The RSpec subject functionality can be useful for simplifying your spec setup and getting straight to the point. I really like using an explicit subject because it helps describe what functionality is under test when you’re writing your specs. Recently, I learned it was possible to nest your subject when using a named subject.

programming
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The subject syntax allows you to use the one-liner syntax for writing a test which can really clean up a spec file. Let’s take a trivial example of a Rails model:

describe Car do
  let(:car) { Car.new }

  it "is a vehicle" do
    expect(car).to be_a(Vehicle)
  end
end

For this trivial case, you’ll notice that our expectation pretty literally matches the description of the test case. This might be a good use case for subject:

describe Car do
  subject { Car.new }

  it { is_expected.to be_a(Vehicle) }
end

The above will test the same functionality and also leave pretty similar spec output when the spec is run.

failures
Failures look slightly different, but make the same point.

You can also redefine your subject for different blocks of your test. Let’s set the subject for an instance method that I want to test:

describe Car do
  subject { Car.new }

  it { is_expected.to be_a(Vehicle) }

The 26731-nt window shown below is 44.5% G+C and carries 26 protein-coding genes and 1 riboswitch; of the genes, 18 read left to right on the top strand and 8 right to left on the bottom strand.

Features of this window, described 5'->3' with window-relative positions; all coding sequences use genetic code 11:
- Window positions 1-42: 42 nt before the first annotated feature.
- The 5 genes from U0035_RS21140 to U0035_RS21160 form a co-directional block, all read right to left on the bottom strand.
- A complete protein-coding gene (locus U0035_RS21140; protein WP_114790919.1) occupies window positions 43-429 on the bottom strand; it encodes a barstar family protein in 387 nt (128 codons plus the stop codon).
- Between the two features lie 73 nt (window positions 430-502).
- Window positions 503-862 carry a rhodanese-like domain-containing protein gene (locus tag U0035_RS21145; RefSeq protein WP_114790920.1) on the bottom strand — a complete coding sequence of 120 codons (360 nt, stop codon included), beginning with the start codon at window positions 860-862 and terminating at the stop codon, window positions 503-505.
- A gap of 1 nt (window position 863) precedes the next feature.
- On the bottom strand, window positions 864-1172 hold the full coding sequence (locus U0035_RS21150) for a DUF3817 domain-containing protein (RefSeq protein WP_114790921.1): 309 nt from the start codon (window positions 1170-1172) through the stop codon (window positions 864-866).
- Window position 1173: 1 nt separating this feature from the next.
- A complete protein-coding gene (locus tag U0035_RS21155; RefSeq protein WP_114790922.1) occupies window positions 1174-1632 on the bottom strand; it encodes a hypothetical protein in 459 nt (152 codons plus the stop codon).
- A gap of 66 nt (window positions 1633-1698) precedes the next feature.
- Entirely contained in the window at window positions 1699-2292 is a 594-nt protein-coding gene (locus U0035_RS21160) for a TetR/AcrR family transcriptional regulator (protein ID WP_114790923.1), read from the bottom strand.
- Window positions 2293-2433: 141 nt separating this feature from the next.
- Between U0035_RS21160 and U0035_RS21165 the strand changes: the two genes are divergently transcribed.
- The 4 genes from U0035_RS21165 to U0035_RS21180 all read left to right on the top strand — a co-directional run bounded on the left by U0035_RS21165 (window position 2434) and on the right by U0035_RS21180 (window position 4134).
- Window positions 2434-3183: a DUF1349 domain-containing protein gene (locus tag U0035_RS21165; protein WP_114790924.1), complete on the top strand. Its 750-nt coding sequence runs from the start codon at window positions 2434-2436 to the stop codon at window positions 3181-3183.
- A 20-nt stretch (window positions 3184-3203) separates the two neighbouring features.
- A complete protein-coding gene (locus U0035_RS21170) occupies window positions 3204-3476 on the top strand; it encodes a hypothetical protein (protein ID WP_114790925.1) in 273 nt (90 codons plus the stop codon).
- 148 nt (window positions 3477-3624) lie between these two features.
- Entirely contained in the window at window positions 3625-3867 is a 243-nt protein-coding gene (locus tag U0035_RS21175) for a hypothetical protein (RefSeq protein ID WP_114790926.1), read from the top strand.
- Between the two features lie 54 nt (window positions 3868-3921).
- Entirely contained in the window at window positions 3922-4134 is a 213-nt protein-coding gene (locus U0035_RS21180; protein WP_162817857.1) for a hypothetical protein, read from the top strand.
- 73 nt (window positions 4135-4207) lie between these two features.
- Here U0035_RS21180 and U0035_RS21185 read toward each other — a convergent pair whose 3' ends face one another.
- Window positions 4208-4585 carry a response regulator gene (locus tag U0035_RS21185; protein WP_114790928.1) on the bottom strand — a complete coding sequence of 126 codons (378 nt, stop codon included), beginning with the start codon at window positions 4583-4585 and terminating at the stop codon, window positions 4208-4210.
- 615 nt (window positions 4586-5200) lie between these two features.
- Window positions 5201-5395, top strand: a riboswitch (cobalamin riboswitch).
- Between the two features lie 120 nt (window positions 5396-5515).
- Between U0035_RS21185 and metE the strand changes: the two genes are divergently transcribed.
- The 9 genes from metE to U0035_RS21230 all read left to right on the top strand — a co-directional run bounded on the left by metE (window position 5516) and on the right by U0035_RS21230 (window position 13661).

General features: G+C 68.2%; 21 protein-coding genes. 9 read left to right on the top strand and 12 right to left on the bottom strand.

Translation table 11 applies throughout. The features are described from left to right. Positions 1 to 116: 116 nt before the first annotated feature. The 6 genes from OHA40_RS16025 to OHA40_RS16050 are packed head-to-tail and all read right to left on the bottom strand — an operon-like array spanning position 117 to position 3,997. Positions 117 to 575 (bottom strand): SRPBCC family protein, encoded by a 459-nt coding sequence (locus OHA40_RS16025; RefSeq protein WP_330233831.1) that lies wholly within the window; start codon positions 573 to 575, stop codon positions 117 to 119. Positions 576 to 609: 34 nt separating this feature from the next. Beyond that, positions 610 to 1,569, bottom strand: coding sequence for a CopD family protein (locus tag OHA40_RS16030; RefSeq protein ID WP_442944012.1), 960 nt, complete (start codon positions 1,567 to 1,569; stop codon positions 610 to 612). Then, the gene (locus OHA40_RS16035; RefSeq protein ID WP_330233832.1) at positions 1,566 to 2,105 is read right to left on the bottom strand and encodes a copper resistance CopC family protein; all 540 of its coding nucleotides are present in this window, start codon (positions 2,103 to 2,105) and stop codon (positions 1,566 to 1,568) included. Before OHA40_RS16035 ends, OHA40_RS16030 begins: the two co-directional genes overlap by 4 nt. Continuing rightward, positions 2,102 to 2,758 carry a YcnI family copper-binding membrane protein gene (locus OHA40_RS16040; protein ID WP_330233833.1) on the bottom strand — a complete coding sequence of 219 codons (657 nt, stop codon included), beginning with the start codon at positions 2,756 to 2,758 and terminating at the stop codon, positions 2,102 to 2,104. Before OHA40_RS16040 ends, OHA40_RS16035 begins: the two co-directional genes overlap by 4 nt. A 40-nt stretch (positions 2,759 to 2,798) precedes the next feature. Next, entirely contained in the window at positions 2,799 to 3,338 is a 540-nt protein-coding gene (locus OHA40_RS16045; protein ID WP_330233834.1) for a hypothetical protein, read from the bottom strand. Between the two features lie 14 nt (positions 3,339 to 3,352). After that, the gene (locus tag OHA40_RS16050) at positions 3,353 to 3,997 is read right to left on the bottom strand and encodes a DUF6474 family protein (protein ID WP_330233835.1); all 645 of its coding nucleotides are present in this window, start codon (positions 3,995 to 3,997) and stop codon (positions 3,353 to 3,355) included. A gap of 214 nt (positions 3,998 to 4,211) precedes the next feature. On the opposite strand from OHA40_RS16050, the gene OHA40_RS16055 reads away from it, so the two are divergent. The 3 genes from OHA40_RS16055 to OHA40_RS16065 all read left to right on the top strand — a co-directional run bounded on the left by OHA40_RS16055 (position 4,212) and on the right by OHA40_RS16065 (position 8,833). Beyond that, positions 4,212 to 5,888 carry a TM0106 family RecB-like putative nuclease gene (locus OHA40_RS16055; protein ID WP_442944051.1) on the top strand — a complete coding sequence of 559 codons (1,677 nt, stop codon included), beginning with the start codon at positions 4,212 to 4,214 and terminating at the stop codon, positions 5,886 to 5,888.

describe "#parked?" do
    subject { Car.new.parked? }

    it { is_expected.to eq(false) }
  end
end

Dope. By redefining the subject we can use the one-line syntax wherever we want.

The final trick is we can add an name to our initial subject so we can reference it later within the spec:

describe Car do
  subject(:car) { Car.new }

  it { is_expected.to be_a(Vehicle) }

  describe "#parked?" do
    subject { car.parked? }

    it { is_expected.to eq(false) }
  end
end

I find this particularly useful if the subject in the enclosing block has some complex setup:

describe Car do
  let(:driver) { Person.new }
  let(:front_seat) { Person.new }
  subject(:car) { Car.new(driver: driver, front_seat: front_seat) }

  it { is_expected.to be_a(Vehicle) }

  describe "#parked?" do
    subject { car.parked? }

    it { is_expected.to eq(false) }
  end
end

Now we can leverage any earlier setup while still having the benefits of different subjects in each context.


Shout out to Zack Mariscal for helping me edit and improve this post and my writing in general.